Praying through Lauds this morning, there was this short reading: 2 Cor 12:9-10: (Jerusalem) "I shall be very happy to make my weaknesses my special boast so that the power of Christ may stay over me, and that is why I am quite content with my weaknesses, and with insults, hardships, persecutions, and the agonies I go through for Christ’s sake. For it is when I am weak that I am strong." (NIV) (TM)
". . . very happy to make my weaknesses my special boast. . ." is blowing me away. I guess, even though I didn't know it, that I'm so performance oriented, that I'm no different from anyone else. I'm just carrying this pride, and these expectations of myself in a different arena. I'm thinking about my issues with the soccer team (that I coach) here.
I can say (and I do mean) that I don't care if we win or lose. But if we perform badly, or give subpar effort, I experience really bad feelings – things I don't want to have anything to do with: disgust, self-loathing, worry over what the parents will think of me as a coach, aggravation at the players. So I'm as bad, really, as someone just obsessed with winning. All I've done is shift it over a bit.
And this is saying that I should be "very happy" to brag about my deficiencies in this area. Because this will cause the "power of Christ" to "stay over me." I guess this is to prevent me from applying a Band-Aid and opting for that brand of self-sufficiency instead of choosing to keep Jesus "on the job" for this area, a known deficiency. Some people don't like this type of self-deprecation, feeling that the person doing it is fishing for a compliment, or calling undue attention to themselves, but this passage seems to offer the behavior prescriptively. Talk about how you're a screwup.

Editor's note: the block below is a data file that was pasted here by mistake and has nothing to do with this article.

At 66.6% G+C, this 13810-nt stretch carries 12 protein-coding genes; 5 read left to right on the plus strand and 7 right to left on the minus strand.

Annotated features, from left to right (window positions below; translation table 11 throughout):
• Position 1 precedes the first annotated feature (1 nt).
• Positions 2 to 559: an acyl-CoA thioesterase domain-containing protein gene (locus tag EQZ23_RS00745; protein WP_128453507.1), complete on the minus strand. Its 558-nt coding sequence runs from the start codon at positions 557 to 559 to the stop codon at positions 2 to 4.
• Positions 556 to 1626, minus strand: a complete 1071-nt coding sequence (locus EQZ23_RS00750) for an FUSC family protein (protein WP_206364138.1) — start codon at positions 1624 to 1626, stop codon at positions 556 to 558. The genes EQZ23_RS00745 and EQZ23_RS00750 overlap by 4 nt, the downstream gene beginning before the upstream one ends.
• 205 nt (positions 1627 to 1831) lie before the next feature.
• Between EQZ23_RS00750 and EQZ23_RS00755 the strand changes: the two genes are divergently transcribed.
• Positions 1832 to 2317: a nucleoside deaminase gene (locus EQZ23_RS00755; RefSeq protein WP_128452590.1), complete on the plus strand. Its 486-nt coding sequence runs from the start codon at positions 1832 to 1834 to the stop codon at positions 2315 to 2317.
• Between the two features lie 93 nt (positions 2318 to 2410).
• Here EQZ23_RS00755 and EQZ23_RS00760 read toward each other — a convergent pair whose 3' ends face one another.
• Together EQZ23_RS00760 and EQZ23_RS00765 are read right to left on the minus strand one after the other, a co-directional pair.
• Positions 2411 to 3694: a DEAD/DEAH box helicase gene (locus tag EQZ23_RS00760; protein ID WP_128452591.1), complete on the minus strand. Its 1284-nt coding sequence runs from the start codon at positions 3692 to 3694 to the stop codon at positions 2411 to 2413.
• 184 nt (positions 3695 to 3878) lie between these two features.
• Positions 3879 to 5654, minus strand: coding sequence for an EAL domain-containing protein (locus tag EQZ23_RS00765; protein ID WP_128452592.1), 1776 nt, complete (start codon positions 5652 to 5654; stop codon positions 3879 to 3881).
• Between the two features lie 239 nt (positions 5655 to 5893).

I bet there's a right and wrong way to do it, though. I'm sure we can be more aggravating about this than we have to be, and that's probably where the distaste I was talking about comes from.
We evangelicals don't like to acknowledge weaknesses, much less brag about them. Maybe this reflects on the Ted Haggard thing that Scot McKnight blogged about on Nov 6 under "Ted Haggard and the Evangelical Environment": "Christians and pastors, because of the environment of condemnation of sin and the absence of a mechanism of confession, bottle up their sins, hide their sins, and create around themselves an apparent purity and a reality of unconfessed/unadmitted sin."
So my response to this scripture will be to not pretend I can handle my shortcomings, that I will brag on the Lord's willingness and ability to drag me through these weaknesses I have, that I will trust him, and not me, to successfully deal with these things.
Love and peace. Love and peace. Love and peace.